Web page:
Unfortunately, however, the forces in the unconscious tend to act independently of our conscious mind because of their origin in the inherited structures and functioning of the human brain. Neuroscientists confirm much of what Freud and Jung intuited. They inform us that the nervous system of the unborn child, including its growing central nervous system and brain, develop a plethora of possible neuronal switching systems and synaptic connections. But only those switching options and synaptic possibilities which are activated again and again will lead to established and permanent pathways and connections. Which options and possibilities are activated, i.e. selected and stabilized, depends in large measure on the fetus’s interaction with its environment. The earliest selection and stabilization of switches and connections reflect the world of the fetus which for the first nine months consists of the womb, the mother or caregiver and all persons in relationship with her.

 

What do the mother, father, caregivers and all persons in relation to them bring to the fetus and later to the child?  They bring and represent their accumulated knowledge, feelings, experiences, abilities and aptitudes, including also and especially their own unconscious processes which determine their thoughts, feelings and behavior, to the fetus and later to the child. These patterns are absorbed, unconsciously and without anybody’s conscious intervention or teaching, by the fetus and child, or more accurately, by the fetus’s and child’s nervous system and brain. In other words, the manifold stimulants, which result from the relationship between the mother and others and the fetus and the child, provide a steady stream of learning opportunities which the child experiences and integrates. If there are toxic elements in the fetus’s and child’s environment, such as drugs, alcohol, stress, anger, depression, etc., they have a direct and lasting impact on the child’s developing brain and nervous system. They are deeply embedded in the child’s and person’s unconscious psyche and not easily eradicated with conscious “action plans”.

 

Lest I draw too dark a picture, let me add that our unconscious is also the source of our creativity. I will give just two examples:

 

(1) The famous chemist August Kekulé, or just Kekulé (1829-1896), is reported to have discovered in two visions that carbon can link with itself to form long chains and that the structure of benzene is a ring. His first vision occurred in 1854 or 1855 after he had fallen into a reverie aboard a horse drawn bus in London. We probably have all experienced how regular rhythmic motion can put us into a reflective or trance state. Kekulé described his vision as follows: “Lo, the atoms were gamboling before my eyes. I saw how the larger ones formed a chain dragging the smaller ones after them but only at the ends of the chain.” The second vision occurred in the winter of 1861-62 while Kekulé was dozing in front of a fire in Ghent, Belgium, where he was then professor of chemistry. Again, we may also have experienced how the warmth and comfort of a fire can lull us into a dream like state. Kekulé described his second vision as follows: “I turned my chair to the fire [after having worked on the problem for some time] and dozed. Again the atoms were gamboling before my eyes. This time the smaller group kept modestly to the background. My mental eye, rendered more acute by repeated visions of this kind, could now distinguish larger structures, of manifold conformation; long rows, sometimes more closely fitted together, all twining and twisting in snakelike motion. But look! What was that? One of the snakes had seized hold of its own tail, and the form whirled mockingly before my eyes. As if by a flash of lightening I awoke …” These two visions, Kekulé said, led him to the benzene ring, i.e. the circular structure of the six carbon atoms connected to each other with each carbon atom attached to a hydrogen atom. This bit of history exemplifies the truth that discoveries made by the human mind are frequently not only the result of efforts made by our consciousness but come about because of emanations from the unconscious.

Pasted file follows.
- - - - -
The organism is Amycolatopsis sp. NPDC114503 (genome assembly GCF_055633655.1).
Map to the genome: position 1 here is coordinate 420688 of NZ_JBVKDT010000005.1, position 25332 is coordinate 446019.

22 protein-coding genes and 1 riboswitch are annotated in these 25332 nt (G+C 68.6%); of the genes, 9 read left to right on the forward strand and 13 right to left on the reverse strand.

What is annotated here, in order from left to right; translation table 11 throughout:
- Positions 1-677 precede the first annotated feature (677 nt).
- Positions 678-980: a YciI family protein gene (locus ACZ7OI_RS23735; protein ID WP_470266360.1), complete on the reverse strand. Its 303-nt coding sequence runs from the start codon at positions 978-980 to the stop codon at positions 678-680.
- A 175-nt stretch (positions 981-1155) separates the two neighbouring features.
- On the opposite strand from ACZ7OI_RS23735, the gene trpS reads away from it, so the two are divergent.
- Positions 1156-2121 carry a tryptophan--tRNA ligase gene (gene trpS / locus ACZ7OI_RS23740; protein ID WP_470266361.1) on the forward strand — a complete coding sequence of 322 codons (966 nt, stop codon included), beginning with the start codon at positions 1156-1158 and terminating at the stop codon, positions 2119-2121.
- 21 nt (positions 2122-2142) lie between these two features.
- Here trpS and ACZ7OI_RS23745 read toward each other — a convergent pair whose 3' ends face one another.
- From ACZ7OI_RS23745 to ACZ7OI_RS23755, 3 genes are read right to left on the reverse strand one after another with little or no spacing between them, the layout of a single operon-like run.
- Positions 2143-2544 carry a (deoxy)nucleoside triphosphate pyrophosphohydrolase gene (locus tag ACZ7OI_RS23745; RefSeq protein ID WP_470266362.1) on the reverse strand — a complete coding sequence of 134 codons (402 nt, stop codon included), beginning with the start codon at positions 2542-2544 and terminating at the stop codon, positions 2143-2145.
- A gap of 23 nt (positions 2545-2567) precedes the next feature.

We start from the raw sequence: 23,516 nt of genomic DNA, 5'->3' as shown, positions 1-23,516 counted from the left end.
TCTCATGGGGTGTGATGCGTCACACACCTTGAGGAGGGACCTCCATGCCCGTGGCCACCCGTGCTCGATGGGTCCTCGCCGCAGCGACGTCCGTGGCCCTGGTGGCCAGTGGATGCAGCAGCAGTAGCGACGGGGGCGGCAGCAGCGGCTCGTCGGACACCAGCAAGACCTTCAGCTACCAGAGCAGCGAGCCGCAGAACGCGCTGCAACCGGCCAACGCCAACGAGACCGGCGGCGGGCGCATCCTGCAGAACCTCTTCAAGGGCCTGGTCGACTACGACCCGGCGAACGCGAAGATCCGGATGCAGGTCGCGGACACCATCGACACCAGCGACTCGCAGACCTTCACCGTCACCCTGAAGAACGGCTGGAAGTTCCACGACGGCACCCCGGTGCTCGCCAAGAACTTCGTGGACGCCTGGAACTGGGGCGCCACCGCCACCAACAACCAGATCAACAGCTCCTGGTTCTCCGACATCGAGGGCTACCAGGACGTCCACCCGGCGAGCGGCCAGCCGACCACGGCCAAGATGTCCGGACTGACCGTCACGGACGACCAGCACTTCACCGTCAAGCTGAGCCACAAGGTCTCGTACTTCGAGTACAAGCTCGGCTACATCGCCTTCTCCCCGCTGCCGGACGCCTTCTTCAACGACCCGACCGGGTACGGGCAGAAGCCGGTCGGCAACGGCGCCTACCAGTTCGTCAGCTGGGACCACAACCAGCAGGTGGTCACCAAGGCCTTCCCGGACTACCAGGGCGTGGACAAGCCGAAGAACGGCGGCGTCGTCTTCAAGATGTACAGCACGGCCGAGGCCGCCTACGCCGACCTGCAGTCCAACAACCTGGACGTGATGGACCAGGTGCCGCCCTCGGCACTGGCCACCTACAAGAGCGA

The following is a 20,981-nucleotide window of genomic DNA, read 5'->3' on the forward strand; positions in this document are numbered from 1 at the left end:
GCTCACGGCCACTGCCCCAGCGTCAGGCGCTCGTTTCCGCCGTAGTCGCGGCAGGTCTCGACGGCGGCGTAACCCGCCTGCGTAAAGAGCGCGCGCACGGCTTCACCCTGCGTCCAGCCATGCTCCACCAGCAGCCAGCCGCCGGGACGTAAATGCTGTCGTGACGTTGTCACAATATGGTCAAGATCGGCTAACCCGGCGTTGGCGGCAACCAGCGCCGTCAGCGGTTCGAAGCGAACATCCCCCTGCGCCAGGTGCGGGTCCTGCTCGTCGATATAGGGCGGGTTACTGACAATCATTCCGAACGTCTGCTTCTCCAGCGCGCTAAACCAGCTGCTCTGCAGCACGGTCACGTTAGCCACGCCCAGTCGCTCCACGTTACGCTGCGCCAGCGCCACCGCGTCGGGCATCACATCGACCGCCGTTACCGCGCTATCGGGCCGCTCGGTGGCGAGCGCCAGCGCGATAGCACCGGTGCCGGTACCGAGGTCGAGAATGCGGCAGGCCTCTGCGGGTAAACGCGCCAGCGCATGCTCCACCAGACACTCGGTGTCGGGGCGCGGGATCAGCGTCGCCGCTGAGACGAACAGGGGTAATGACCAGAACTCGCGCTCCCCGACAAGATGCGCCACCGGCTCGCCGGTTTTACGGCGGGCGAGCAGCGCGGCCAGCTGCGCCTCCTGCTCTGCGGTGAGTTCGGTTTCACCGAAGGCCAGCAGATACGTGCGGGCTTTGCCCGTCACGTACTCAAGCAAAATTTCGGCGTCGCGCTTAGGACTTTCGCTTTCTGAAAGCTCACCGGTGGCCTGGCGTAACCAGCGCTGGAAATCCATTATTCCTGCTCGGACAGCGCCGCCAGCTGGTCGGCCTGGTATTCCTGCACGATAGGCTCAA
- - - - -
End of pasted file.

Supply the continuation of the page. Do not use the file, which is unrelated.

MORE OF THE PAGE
But do we really need this bit of history? Have we not all experienced struggling with a problem and then having a sudden insight, a flash of illumination, a vision or a dream which either solves the problem or at least brings us closer to a solution? These insights, illuminations and visions do not originate in our conscious mind, but in that part of our psyche which is not conscious, hence un-conscious. Painters, composers, writers, indeed all artists, and inventors and researchers will testify to the fact that their creations and inventions “come to them” from somewhere other than their conscious efforts.